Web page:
Almost half of self-employed people have not been paid for work they have completed, research shows.

A report by the Association of Independent Professionals and the Self-Employed (IPSE) and the Involvement and Participation Association (IPA), which polled 800 sole traders, revealed that 43% have finished projects they were never paid for.

In some cases, individuals reported having not been paid single amounts of up to £60,000.

The problem was found to be worse among younger self-employed people, with 58% of those aged between 18 and 34 having not been paid for completed work.

To tackle the problem, IPSE and IPA recommended that the government should make prompt payments a legal requirement, as well as increasing the powers of the small business commissioner.

The report made a number of other recommendations for improving self-employment, including:

  • clarifying client obligations and promoting good practice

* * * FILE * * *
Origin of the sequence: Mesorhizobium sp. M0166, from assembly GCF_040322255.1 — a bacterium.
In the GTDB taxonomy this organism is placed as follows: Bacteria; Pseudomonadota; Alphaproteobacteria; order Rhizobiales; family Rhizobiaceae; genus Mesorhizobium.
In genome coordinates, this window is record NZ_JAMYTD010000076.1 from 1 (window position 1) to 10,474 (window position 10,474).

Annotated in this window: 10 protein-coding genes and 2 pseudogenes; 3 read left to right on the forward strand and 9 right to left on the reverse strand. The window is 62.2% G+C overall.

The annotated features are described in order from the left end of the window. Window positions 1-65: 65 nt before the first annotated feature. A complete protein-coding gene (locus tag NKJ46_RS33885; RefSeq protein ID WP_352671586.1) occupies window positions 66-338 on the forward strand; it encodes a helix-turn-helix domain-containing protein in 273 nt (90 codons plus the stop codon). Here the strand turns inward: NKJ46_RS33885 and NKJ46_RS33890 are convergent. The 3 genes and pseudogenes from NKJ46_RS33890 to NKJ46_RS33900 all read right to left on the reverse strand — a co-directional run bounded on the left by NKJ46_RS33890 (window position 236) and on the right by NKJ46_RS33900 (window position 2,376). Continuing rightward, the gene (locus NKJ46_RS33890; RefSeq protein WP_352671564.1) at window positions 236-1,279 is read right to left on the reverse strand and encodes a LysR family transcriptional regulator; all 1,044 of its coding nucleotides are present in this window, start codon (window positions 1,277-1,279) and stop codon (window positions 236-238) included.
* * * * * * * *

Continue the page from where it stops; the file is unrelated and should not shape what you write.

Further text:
• encouraging the self-employed to upskill
  • promoting co-working and co-operatives.

Nita Clarke, director of the IPA, said:

“It’s hugely encouraging that so many of the self-employed enjoy meaningful and satisfying work.”

“But it’s also vital we take a close look at those areas where work quality is less positive, such as around poor payment culture, access to government support and misunderstanding among some client organisations about how the self-employed should be treated.”

Matthew Taylor,  Royal Society for the Encouragement of Arts, Manufactures and Commerce, commented: “‘Working well for yourself’ is an important report reinforcing the account of self-employment coming out of a range of research including by the RSA. The self-employed are a diverse group who generally accept the downsides of their work as a price worth paying for the upsides. Unfortunately, our policy systems – particularly in relation to employment law, pensions and benefits – still don’t work as well as they should for the self-employed’”

Simon McVicker, IPSE’s Director of Policy, commented: “This is a hugely significant and timely report. With “good work” the issue of the hour after the Taylor Review, it is vital that we understand what makes for good working conditions not just for employees but also for the self-employed.